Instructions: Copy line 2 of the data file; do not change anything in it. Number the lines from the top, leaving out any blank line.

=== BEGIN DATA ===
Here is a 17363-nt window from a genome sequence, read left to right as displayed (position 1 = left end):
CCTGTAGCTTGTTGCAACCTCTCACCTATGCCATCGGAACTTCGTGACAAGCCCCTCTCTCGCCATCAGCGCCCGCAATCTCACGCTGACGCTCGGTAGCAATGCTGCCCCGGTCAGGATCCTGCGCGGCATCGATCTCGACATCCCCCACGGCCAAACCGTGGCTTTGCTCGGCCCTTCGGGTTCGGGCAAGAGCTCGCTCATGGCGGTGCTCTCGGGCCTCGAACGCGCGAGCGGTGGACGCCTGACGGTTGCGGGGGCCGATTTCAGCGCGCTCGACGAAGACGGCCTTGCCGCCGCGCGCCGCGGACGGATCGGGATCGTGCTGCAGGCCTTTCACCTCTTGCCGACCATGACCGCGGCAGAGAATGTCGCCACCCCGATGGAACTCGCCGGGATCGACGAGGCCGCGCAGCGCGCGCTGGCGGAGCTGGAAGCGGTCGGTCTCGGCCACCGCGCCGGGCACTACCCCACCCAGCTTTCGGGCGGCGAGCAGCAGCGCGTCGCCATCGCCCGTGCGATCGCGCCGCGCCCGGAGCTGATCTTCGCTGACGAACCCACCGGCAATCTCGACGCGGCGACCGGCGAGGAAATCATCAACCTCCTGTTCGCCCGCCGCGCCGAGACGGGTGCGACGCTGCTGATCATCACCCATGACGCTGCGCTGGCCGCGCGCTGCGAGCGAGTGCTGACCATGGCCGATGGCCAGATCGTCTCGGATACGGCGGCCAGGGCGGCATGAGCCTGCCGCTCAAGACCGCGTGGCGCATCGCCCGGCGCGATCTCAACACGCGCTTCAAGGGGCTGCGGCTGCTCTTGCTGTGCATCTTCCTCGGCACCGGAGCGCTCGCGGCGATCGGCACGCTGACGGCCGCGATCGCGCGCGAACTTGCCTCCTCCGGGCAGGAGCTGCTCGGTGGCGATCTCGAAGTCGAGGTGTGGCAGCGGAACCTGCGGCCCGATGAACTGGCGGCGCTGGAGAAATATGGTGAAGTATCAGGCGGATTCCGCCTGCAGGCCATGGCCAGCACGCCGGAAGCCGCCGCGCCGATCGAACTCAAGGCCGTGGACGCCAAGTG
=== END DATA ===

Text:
CCTGTAGCTTGTTGCAACCTCTCACCTATGCCATCGGAACTTCGTGACAAGCCCCTCTCTCGCCATCAGCGCCCGCAATCTCACGCTGACGCTCGGTAGCAATGCTGCCCCGGTCAGGATCCTGCGCGGCATCGATCTCGACATCCCCCACGGCCAAACCGTGGCTTTGCTCGGCCCTTCGGGTTCGGGCAAGAGCTCGCTCATGGCGGTGCTCTCGGGCCTCGAACGCGCGAGCGGTGGACGCCTGACGGTTGCGGGGGCCGATTTCAGCGCGCTCGACGAAGACGGCCTTGCCGCCGCGCGCCGCGGACGGATCGGGATCGTGCTGCAGGCCTTTCACCTCTTGCCGACCATGACCGCGGCAGAGAATGTCGCCACCCCGATGGAACTCGCCGGGATCGACGAGGCCGCGCAGCGCGCGCTGGCGGAGCTGGAAGCGGTCGGTCTCGGCCACCGCGCCGGGCACTACCCCACCCAGCTTTCGGGCGGCGAGCAGCAGCGCGTCGCCATCGCCCGTGCGATCGCGCCGCGCCCGGAGCTGATCTTCGCTGACGAACCCACCGGCAATCTCGACGCGGCGACCGGCGAGGAAATCATCAACCTCCTGTTCGCCCGCCGCGCCGAGACGGGTGCGACGCTGCTGATCATCACCCATGACGCTGCGCTGGCCGCGCGCTGCGAGCGAGTGCTGACCATGGCCGATGGCCAGATCGTCTCGGATACGGCGGCCAGGGCGGCATGAGCCTGCCGCTCAAGACCGCGTGGCGCATCGCCCGGCGCGATCTCAACACGCGCTTCAAGGGGCTGCGGCTGCTCTTGCTGTGCATCTTCCTCGGCACCGGAGCGCTCGCGGCGATCGGCACGCTGACGGCCGCGATCGCGCGCGAACTTGCCTCCTCCGGGCAGGAGCTGCTCGGTGGCGATCTCGAAGTCGAGGTGTGGCAGCGGAACCTGCGGCCCGATGAACTGGCGGCGCTGGAGAAATATGGTGAAGTATCAGGCGGATTCCGCCTGCAGGCCATGGCCAGCACGCCGGAAGCCGCCGCGCCGATCGAACTCAAGGCCGTGGACGCCAAGTG